The cycle is then repeated. Using a file-based QC solution, broadcasters will take a second measurement, verifying that the applied changes have led to improvements in different QC performance metrics. New measurements are analyzed for additional issues and required changes.

The following sections will look at concrete examples of ways the MAO framework can be applied to improve content QC processes.

Asset Categorization

Broadcasters today are handling a huge number of assets. With so many files at their disposal, most broadcasters only have a vague idea of what types of assets they’ve acquired or created over the years. Cataloging all of the assets can be a time-consuming and expensive process. Whether or not a content management system (CMS) is being utilized, all assets usually pass through some level of QC.

QC reports contain a wealth of metadata information as well as error information about the files. The database where QC reports are stored can be exploited to analyze and categorize the assets. For instance, broadcasters can determine how many hours of content have been processed, what bit rates are being used, and which assets are HD files.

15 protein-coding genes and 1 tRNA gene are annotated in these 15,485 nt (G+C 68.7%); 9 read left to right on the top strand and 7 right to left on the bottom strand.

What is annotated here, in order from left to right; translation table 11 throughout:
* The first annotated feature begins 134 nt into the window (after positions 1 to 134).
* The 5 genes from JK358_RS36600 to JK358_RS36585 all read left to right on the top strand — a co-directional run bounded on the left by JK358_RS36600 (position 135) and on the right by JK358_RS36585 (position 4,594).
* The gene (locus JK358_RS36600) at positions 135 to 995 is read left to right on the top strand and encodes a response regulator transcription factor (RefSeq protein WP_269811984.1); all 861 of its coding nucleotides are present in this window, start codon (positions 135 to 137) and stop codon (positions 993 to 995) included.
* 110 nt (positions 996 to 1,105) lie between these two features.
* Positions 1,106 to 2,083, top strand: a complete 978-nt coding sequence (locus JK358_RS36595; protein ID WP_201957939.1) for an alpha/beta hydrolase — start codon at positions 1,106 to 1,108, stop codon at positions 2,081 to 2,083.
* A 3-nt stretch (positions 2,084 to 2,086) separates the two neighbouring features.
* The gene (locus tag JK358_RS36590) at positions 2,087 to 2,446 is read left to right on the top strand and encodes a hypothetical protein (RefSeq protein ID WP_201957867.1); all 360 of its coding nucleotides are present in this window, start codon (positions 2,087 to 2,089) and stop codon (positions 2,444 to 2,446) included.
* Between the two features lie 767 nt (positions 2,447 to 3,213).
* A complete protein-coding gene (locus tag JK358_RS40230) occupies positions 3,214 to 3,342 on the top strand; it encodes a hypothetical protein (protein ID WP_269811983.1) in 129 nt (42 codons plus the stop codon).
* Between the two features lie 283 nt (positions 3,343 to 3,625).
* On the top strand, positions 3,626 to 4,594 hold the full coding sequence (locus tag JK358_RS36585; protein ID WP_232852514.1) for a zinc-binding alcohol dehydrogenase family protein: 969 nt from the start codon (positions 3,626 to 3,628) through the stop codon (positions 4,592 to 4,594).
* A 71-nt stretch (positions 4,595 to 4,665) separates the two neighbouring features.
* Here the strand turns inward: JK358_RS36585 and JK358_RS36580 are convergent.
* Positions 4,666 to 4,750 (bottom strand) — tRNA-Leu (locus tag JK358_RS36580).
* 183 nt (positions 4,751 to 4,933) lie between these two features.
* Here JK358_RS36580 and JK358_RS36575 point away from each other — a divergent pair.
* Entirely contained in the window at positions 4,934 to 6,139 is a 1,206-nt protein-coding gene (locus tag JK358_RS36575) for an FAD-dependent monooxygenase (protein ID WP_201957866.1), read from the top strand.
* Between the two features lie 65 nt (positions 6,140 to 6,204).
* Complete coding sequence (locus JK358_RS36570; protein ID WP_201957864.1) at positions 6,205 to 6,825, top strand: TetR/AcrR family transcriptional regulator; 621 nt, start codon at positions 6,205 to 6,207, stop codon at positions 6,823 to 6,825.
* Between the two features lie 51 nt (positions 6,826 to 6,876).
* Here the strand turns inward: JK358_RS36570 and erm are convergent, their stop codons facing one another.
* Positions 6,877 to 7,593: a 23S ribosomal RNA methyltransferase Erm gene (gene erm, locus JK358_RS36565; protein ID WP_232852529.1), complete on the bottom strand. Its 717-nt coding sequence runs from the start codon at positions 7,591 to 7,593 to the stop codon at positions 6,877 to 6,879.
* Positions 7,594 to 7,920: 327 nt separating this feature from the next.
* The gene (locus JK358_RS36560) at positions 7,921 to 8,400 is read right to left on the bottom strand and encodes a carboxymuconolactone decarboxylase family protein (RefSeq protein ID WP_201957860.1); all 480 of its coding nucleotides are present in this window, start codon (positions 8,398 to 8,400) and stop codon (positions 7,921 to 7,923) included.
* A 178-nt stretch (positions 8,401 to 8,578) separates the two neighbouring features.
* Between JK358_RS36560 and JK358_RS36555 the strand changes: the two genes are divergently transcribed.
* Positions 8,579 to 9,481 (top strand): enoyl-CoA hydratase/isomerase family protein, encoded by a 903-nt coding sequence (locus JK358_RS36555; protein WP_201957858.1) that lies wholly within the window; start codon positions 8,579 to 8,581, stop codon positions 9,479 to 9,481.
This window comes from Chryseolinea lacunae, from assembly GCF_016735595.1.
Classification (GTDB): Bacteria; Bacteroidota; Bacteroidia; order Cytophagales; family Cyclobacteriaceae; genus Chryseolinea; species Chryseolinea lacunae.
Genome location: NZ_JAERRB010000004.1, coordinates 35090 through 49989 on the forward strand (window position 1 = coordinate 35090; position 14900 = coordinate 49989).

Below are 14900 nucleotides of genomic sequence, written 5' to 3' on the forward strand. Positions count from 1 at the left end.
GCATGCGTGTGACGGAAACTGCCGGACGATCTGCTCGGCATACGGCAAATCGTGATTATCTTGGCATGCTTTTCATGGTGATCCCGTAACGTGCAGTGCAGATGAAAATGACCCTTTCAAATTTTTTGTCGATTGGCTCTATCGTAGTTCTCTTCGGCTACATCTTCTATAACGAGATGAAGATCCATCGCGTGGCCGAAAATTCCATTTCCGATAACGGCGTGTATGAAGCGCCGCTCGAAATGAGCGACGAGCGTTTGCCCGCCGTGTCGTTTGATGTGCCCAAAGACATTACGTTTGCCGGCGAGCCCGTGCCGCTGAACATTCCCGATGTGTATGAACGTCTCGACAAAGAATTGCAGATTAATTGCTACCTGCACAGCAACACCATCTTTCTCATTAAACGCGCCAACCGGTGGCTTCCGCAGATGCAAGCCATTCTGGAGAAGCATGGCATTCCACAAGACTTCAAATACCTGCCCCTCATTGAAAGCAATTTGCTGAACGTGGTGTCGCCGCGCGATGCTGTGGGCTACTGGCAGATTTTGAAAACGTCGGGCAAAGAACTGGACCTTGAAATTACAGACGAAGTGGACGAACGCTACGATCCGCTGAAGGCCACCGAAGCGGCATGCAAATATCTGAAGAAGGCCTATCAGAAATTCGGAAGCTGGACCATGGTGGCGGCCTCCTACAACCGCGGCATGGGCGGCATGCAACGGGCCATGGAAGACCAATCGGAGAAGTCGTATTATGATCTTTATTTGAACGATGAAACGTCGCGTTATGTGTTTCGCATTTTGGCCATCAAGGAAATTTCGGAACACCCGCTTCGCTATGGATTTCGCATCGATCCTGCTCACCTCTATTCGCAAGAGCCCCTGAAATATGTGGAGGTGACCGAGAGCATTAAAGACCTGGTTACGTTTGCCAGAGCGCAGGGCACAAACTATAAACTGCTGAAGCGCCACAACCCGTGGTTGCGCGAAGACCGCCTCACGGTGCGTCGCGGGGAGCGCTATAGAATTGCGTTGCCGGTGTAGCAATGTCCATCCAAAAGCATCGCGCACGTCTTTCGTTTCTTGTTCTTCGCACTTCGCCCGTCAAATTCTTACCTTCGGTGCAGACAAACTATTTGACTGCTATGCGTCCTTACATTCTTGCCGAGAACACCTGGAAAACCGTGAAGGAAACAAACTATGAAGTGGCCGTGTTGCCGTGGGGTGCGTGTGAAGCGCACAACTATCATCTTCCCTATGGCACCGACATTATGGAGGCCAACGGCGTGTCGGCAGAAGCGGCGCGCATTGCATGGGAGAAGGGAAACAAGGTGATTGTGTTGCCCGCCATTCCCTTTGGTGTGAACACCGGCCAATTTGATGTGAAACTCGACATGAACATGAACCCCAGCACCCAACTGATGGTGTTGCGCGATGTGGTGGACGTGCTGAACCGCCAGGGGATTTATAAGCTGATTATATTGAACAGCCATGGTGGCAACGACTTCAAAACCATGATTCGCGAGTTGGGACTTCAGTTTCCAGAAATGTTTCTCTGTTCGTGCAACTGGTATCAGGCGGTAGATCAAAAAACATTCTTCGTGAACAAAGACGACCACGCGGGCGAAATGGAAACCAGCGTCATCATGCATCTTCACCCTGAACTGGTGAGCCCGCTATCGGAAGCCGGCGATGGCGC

When transitioning from SD to HD, categorizing assets can be extremely useful, as it will give broadcasters an understanding of how much legacy content still exists. Figure 1 shows that a total number of 38,864 files had undergone QC. The files contained 24 different values of resolution. The most common resolution was 625(SD). About 60 percent of files were encoded at this resolution. The second most common value was 1080(HD), which covered about another 34 percent of files. There was one odd file with a resolution of 528x480.  Since there is a significant amount of SD assets, the broadcast organization may decide in this case that maintaining an SD-to-HD upconversion workflow is necessary.

Figure 1. Resolution of different files

QC Results Summarization

Performing an in-depth analysis of QC results is crucial for understanding the content QC process and ultimately reducing the number of files that are failing. For example, broadcasters can look at what percentage of files are failing due to an error, the different kinds of errors present in various files, and which errors are more prominent than others.

By digging deeper in the data, broadcasters can see how the failure rate is changing over time. Figure 2 shows how the number of tasks is changing from month to month based on success, failure, or warnings. In this particular example, there isn’t much improvement in the failure rate with time.